Preparing for Distance Learning in such a short time was quite the whirlwind! We had a lot of resources to curate and publish in very little time - that goes for teachers and DLCs! It also afforded us the opportunity to explore (and experience) a brand new tool in Canvas called Studio. After designing our Distance Learning PD Course in a matter of days, we came to rely on it. Now that we have some room to breathe and reflect, we think it can be your new best friend for distance learning. It’s a fantastic tool to bolster the accessibility of your videos, deliver seamless formative assessments, and can even be used as a powerful creation/collaboration tool by students.

Canvas Studio is a video platform built into Canvas. It allows teachers and students to upload videos they have created (or grab videos from YouTube) and create video-based discussions or quizzes. Elementary teachers might be thinking, “but my students aren’t using Canvas...” Well, you are in luck! You can still upload media to Canvas Studio, generate closed captions, and share the video link through Seesaw. (Note that captioning is the only tool available if students are not in Canvas.)

As instructors in the Distance Learning PD Course, we inserted Studio media into Announcements and Pages all over the course. One of the biggest reasons we used Studio was to automatically generate (and edit) closed captions for our videos to increase the accessibility of our tutorials. In addition, we can view analytics of who watched our videos and how long they watched. This can help us edit our media in the future if we determine there are portions of the videos that could be cut or are confusing. We also turned on Comments so that participants in our course could ask questions and respond to each other to increase collaboration and comprehension.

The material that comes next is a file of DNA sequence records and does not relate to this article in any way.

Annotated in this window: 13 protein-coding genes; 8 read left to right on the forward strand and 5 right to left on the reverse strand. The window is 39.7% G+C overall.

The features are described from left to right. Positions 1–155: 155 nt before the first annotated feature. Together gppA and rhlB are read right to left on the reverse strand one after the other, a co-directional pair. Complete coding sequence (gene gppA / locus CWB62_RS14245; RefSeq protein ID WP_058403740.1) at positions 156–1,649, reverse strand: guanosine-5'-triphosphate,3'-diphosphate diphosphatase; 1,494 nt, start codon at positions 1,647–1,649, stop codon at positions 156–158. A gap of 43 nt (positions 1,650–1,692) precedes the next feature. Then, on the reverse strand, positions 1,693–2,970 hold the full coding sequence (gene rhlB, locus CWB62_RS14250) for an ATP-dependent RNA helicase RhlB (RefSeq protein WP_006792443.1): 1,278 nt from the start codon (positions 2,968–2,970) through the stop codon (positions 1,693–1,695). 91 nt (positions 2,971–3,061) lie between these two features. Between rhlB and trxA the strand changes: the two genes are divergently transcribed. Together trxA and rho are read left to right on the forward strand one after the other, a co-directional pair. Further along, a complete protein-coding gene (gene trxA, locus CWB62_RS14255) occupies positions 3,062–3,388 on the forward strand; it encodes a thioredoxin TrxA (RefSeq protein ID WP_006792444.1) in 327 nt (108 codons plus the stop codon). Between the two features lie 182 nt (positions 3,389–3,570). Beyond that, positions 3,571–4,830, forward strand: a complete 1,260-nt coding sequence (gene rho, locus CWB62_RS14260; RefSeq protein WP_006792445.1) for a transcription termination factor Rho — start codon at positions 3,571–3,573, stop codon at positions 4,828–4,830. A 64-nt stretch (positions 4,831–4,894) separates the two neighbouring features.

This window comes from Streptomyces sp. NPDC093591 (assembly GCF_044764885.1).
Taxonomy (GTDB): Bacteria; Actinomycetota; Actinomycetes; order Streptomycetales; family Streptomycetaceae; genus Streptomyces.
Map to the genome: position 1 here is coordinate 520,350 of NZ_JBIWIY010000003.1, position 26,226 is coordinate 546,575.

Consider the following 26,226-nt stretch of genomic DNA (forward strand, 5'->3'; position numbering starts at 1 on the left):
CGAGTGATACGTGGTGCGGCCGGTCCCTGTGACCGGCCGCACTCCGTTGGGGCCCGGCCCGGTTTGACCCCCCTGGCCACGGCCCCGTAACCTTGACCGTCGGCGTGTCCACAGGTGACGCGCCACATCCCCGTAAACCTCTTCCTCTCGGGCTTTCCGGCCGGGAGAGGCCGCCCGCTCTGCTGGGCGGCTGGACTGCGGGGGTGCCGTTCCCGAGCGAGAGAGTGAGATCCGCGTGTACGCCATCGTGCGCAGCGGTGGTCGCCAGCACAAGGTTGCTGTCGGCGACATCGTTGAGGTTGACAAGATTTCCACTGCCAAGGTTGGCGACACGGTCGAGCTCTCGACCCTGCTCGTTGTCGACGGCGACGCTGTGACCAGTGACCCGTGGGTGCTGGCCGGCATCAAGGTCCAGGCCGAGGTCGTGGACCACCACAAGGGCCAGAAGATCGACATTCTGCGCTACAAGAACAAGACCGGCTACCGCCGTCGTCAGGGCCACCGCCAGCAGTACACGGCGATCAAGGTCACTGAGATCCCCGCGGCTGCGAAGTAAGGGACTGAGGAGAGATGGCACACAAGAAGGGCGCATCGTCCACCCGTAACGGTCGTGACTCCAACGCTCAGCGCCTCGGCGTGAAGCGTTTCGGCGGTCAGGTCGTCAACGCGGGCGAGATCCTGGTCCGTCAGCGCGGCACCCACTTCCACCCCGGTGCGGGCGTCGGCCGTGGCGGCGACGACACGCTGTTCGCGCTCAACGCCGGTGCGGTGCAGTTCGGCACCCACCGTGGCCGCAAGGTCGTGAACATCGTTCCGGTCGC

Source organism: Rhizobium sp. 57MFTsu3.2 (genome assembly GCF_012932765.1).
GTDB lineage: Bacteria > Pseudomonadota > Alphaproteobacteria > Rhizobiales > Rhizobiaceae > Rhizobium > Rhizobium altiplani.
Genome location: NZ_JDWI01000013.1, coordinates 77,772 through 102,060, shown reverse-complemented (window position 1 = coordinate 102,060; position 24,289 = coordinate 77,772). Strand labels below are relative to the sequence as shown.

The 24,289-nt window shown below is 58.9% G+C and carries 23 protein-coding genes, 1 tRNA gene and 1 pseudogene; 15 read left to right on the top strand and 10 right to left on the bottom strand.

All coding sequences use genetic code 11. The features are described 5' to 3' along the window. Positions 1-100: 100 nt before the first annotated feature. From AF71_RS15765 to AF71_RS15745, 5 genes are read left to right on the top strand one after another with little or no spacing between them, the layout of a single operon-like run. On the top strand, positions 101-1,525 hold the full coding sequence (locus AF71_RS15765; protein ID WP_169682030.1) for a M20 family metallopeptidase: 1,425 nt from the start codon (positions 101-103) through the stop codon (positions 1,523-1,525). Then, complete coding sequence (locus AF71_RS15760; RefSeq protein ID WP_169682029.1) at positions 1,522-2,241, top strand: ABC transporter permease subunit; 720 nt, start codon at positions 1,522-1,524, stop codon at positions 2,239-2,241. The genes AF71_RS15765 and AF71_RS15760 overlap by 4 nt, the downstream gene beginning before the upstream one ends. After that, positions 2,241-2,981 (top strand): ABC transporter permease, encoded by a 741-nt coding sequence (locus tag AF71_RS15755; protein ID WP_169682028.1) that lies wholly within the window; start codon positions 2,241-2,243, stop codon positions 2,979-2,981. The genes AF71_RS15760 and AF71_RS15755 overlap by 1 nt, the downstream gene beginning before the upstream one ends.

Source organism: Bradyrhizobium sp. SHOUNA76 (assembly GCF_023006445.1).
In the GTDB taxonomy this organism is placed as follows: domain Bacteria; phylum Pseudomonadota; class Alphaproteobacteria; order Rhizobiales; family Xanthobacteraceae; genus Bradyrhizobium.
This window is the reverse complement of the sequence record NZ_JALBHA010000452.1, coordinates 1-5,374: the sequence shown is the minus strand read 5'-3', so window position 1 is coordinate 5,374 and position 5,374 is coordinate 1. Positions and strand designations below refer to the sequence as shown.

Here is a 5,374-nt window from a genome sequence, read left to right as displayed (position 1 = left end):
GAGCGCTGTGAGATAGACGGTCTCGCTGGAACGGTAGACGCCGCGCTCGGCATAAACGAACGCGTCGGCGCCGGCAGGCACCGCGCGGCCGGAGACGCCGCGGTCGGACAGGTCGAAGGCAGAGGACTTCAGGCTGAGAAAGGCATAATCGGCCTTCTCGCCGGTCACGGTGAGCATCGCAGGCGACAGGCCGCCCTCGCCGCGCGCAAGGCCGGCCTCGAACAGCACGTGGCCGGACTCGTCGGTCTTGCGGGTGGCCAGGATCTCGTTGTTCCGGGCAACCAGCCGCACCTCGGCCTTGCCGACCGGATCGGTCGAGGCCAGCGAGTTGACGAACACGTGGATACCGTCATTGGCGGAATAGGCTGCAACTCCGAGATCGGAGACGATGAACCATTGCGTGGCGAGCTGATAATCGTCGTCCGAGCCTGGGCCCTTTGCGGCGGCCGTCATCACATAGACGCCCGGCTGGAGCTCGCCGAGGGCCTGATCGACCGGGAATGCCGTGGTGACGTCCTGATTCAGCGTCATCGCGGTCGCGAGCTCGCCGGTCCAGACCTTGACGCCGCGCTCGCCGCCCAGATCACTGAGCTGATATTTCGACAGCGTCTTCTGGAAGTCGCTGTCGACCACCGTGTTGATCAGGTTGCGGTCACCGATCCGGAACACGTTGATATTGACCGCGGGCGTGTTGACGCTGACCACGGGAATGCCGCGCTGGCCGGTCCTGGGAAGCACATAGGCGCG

Here is a screenshot from one of our Announcements that included a Studio video.

Teachers can use Canvas Studio as a means to disseminate screencasts and instructional videos in their courses or to formatively assess student understanding by inserting multiple choice, true/false, or multiple answer questions. If set up correctly (see step 3 of this guide), you can even include these grades in the Canvas Gradebook. And because your videos are stored in Studio rather than YouTube or Google Drive, you know your students won’t run into Internet filters or privacy issues! Yes, there are other methods for formatively assessing students that offer more question types, but the seamless nature of Studio working with Canvas is a huge benefit for students and staff.

The true power of technology in classrooms is when it is in the hands of our students. That’s right, students can use Studio just like you!

Students can upload media to Studio and either submit it for assignments or embed it into Discussions. When submitted to an assignment, it does display the video in the SpeedGrader and allow teachers to comment on their video. This could be a great way for you to give feedback that is time stamped so students know exactly what they need to fix in their video. 

Studio videos show up in SpeedGrader, allowing teachers to give time-stamped comments and feedback.

Another application for student-created Studio videos is adding commentary on a YouTube video. How could students use comments to demonstrate learning?

  • Complete a film analysis commenting on different aspects of a scene from a movie.
  • Identify the narrative arc in short films.
  • Identify skills that are used by professional athletes in sports clips.
  • Translate a video that is in another language.

Let’s take this one step further, shall we? Students can create quizzes in Studio; just like teachers. What are some ways students can use this feature? Take any of the previous examples and have students create quizzes for their classmates. These can be inserted into a Discussion response so everyone in their class can attempt their quiz.

We hope that after looking at Studio, you find a way to incorporate it into your distance learning toolbox! 


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